As the founder of a new business you need to decide what type of business you want to run. Many startups begin life as a company, but you can also set up as a sole trader or partnership. There are several advantages to setting up your startup as a company, but these advantages are accompanied with regulations and compliance matters.
Advantages include the ability to sell shares to raise funds and separate your personal finances from that of your business.
Disadvantages include more administration so that Companies House are sure you are running your company in a compliant manner, corporation tax, and the publication of the financial information of your company.
Read Choosing your business structure for more information about different company types.
All companies have to register with Companies House to be allowed to operate. There are several decisions to make before you can register your company.
1. Pick a unique name for your company
As discussed in How NOT to name your business, your new company name has to be unique, and also not be misleading, obscene or confusing to be accepted by Companies House.
2. Choose a registered office address
Every company needs a registered address, available on public record at Companies House. It is here you will receive notices from Companies House. It does not have to be the address of your company, it can be the address of your accountant or one of the director’s.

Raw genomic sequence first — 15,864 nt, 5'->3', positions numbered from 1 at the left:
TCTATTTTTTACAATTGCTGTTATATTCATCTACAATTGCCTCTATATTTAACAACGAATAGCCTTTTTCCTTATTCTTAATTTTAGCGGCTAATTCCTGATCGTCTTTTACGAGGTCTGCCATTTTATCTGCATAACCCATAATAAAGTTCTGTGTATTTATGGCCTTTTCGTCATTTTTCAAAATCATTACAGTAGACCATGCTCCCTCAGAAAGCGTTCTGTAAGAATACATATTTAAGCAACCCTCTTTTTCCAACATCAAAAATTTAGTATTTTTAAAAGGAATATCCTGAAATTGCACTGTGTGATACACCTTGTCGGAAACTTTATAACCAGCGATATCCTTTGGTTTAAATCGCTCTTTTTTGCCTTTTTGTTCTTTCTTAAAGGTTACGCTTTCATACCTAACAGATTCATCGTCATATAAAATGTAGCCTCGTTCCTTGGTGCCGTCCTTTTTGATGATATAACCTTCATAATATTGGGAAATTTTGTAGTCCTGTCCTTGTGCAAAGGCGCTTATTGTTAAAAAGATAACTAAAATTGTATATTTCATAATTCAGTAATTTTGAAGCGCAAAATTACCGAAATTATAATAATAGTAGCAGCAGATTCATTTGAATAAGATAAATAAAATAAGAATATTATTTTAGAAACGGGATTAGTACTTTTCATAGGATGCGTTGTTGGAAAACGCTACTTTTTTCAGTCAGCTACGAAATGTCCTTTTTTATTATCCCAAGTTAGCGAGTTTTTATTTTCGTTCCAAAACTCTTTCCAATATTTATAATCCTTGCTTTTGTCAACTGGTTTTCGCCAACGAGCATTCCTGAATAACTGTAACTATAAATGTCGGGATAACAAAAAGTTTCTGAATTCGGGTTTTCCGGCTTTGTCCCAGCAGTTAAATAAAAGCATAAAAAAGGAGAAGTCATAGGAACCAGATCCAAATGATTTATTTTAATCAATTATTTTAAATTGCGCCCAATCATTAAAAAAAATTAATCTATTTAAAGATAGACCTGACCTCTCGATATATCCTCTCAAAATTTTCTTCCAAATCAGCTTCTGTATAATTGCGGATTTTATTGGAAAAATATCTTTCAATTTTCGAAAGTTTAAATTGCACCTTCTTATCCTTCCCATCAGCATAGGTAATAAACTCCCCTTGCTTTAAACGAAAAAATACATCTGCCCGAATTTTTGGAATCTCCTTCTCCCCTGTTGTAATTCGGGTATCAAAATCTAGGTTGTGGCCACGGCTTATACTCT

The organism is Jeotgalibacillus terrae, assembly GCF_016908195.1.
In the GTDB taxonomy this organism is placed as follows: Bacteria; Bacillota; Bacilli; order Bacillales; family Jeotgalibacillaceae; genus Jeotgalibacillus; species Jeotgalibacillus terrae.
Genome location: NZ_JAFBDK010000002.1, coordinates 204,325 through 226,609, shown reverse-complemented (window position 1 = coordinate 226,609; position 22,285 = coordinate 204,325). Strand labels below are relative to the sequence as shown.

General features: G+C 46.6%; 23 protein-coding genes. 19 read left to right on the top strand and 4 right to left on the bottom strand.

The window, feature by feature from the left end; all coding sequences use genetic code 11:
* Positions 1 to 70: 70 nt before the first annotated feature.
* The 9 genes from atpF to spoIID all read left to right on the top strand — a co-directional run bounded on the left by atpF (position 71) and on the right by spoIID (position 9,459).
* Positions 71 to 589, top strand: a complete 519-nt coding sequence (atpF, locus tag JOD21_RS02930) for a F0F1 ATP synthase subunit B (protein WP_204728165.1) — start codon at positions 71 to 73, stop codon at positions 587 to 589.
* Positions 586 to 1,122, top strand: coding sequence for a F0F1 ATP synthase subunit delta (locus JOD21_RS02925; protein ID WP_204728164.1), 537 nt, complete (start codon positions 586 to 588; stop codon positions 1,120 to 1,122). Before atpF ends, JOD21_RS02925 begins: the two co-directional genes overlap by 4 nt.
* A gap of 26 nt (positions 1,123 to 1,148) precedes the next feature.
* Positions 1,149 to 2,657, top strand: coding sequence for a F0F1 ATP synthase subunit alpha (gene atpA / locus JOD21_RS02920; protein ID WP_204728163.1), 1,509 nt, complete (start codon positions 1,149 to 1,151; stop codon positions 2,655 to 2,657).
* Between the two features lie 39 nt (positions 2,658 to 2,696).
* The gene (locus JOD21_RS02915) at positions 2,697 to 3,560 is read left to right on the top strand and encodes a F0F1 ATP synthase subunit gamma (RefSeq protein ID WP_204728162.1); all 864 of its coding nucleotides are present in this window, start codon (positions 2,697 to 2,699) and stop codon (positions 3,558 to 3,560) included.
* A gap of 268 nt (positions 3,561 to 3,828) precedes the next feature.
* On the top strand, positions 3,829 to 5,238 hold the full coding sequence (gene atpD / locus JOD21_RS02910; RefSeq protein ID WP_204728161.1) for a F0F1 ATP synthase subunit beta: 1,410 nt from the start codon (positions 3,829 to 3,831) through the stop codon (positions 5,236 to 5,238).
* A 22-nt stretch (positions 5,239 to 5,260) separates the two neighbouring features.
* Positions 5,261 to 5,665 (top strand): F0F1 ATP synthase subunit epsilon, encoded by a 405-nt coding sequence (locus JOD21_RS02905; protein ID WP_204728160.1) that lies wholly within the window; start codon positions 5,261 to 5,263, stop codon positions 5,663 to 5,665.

3. Choose the type of company you want to form
Private limited companies limited by shares are the most common type of company. Limited by shares means that the company equity is split into shares (eg A owns 50% and B owns 50%). Each shareholder’s liability to the company is limited to the shares they own but haven’t paid for. If a company goes bust a shareholder will have to pay up for the shares they have not yet paid for.
Other types of companies are:
- a private company limited by guarantee (limited to amount guarantors agree to contribute to company assets if company is wound up)
- a private unlimited company (Directors or shareholders are liable for all debts)
- a public limited company
4. Choose who you want to run the company
Limited companies must have at least one director who is an individual (ie not a company). Directors are responsible for running the company for the shareholders, and are subject to rules attached to their status as ‘office holders’. They are legally responsible for managing a company’s business and can be personally liable for a company’s actions. Normally, company directors have been formally appointed by a set legal process and are listed on the UK Companies Register.
All individuals acting as a company director:
- must be at least 16 years of age
- must not have been previously disqualified from acting as a company director
- must not be going through the process of bankruptcy
5. Decide how many shares you want to issue and at what value
You can issue as many shares as you like at any value you like, however a simple way to form a company is to issue one share at the value of £1. You can issue more shares later. Ask a lawyer for information on different types of shares.
You can use Rocket Lawyer’s Company Formation to register your company for free for new members. You should receive approval of your company (if successful) within 48 hours and from them you can start to operate as a limited company.
Visit Running a startup for all the resources you need to start your new company. Next week…what to do after you receive approval from Companies House including how to stay compliant.